kar pe kurukar pe kuruThe town of craftsLake Akan Onsen

kar pe kuru

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LANG

kar pe kuru– The town of crafts Lake Akan Onsen –

We will introduce up-and-coming artists who live in Ainu Kotan in Lake Akan Onsen who create new artwork while inheriting Ainu culture.

About

Lake Akan Onsen is an area where 36 houses consisting of about 120 Ainu people dwell it is also known to have produced so many maestros of Ainu handicrafts.

Story

This is a town where Ainu culture and crafts are passed down in daily life, enveloped in the bosom of Mother Nature.
We will describe the magical charm of this small town where excellent craftsmanship keep growing, through the eyes of up-and-coming creator, "karpe kuru," who lives by the lake of Akan.This is a town where Ainu culture and crafts are passed down in daily life, enveloped in the bosom of Mother Nature.
You won't have trouble finding numerous wood sculpture and Ainu patterns when you walk around Ainu Kotan, a town surrounding a sloping road, in Ainu Onsen.
This is where Ainu crafts are still alive in a plentiful way. Since this is a tourist spot, you will find rows of Ainu folk crafts in souvenir stores; ancient Ainu dances are performed every day at Ainu Theater Ikor. However, this town is not only for tourists.
This is where Ainu crafts are still alive in a plentiful way. Since this is a tourist spot, you will find rows of Ainu folk crafts in souvenir stores; ancient Ainu dances are performed every day at Ainu Theater Ikor. However, this town is not only for tourists.

Ainu Kotan itself is a community for Ainu people to live their daily lives. Ainu culture, which has been handed down through generations is truly profound.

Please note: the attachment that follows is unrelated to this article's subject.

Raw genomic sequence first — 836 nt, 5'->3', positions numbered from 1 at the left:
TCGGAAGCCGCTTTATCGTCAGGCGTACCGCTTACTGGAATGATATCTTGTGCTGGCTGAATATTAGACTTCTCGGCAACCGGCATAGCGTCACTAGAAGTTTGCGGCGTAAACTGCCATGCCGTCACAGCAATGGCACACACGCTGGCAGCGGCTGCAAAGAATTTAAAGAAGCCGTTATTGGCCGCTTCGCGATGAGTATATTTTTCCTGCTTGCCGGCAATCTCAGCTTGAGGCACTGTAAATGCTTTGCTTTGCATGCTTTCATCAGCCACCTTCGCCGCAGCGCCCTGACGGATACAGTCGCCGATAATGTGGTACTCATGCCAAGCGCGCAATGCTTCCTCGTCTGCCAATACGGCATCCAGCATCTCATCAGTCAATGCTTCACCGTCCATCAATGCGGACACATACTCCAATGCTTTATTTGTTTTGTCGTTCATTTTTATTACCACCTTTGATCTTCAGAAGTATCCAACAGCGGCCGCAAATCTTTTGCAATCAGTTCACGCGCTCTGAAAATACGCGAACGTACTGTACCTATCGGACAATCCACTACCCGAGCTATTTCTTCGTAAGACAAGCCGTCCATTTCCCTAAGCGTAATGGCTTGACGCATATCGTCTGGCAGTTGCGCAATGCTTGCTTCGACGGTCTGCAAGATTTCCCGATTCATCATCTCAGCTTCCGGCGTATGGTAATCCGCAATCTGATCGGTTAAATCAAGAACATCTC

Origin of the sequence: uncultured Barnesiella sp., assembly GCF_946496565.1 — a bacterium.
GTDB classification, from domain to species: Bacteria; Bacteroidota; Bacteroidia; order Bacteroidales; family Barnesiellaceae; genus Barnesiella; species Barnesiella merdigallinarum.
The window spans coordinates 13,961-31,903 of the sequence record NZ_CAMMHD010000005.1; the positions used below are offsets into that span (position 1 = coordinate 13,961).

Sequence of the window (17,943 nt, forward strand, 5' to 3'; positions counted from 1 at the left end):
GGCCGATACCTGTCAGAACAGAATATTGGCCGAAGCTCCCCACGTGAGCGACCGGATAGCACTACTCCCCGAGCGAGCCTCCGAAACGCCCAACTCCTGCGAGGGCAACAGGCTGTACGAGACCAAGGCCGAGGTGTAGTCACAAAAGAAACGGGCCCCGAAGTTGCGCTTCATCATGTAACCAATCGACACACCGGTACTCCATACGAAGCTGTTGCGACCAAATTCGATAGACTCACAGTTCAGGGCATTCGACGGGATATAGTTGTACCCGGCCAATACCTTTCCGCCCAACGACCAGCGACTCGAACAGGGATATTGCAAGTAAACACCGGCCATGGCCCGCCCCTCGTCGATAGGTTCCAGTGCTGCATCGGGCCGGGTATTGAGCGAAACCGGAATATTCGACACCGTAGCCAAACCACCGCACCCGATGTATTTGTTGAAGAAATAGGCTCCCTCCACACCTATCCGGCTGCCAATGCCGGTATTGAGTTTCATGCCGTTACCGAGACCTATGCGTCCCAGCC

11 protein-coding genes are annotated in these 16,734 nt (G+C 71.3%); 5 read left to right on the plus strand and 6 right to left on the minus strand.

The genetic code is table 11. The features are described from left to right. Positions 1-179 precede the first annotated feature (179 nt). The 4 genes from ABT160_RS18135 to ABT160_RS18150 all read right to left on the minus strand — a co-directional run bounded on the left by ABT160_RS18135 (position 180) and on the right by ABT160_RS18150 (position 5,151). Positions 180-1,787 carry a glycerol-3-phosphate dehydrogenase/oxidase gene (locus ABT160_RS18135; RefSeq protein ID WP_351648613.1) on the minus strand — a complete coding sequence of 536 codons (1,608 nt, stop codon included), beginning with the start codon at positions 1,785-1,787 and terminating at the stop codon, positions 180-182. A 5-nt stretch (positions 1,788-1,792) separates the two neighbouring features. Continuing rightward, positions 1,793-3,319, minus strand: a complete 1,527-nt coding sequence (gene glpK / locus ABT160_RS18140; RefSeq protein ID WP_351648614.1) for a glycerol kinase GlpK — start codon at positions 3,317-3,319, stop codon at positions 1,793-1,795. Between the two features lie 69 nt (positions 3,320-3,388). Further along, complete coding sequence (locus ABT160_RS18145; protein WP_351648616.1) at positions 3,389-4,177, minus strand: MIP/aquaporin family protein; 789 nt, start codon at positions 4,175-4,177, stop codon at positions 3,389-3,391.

There are so many songs and dances that have been handed down other than those being performed at the theater, while wood sculpture and embroideries do not only serve as souvenirs; originally, they have been taken over as part of the lineage's daily life. A ceremony called Kamuy-nomi, offering prayers to divinity, is observed as a communal ceremony; dishes using ingredients unique to Ainu are also served.
You feel as if you have slipped into another world even if you are now in Hokkaido, when you come in touch with each aspect of Ainu culture including many different areas such as garments, gourmets, and performing arts.
However, for Ainu people living there, this is just another usual life.
Historically, Lake Akan has been home to renowned artists. Toko Nuburi, Fujito Takeki, Takiguchi Masamitsu, all maestros of wood sculpture, used to live side by side, indicating this land's marvel.
They say this is where Sunazawa Bikky also devoted himself to the study of art.
It is surprising that although this is a small community of woods and lake where wild animals live fearlessly located within Akan-Mashu National Park--the most historic national park in Japan, designated in 1934--it produced so many craftsmen.
However, it is also not a coincidence that because it is a small town, a number of up-and-coming artists have grown on the doorstep of maestros, inheriting their playfulness.
Also, it is said that the ethos of Ainu people of Lake Akan is to vigorously interact with outsiders and embrace new matters. Maybe the land's spiritual climate is apt to produce unique talents.
Let's delve into the profound world of Lake Akan by coming in touch with new generation of craftsmen.

  1. crafter01

    瀧口 健吾 Kengo Takiguchi

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    郷右近 富貴子 Fukiko goukon

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    下倉 絵美 Emi Shitakura

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    下倉 洋之 Hiroyuki Shitakura

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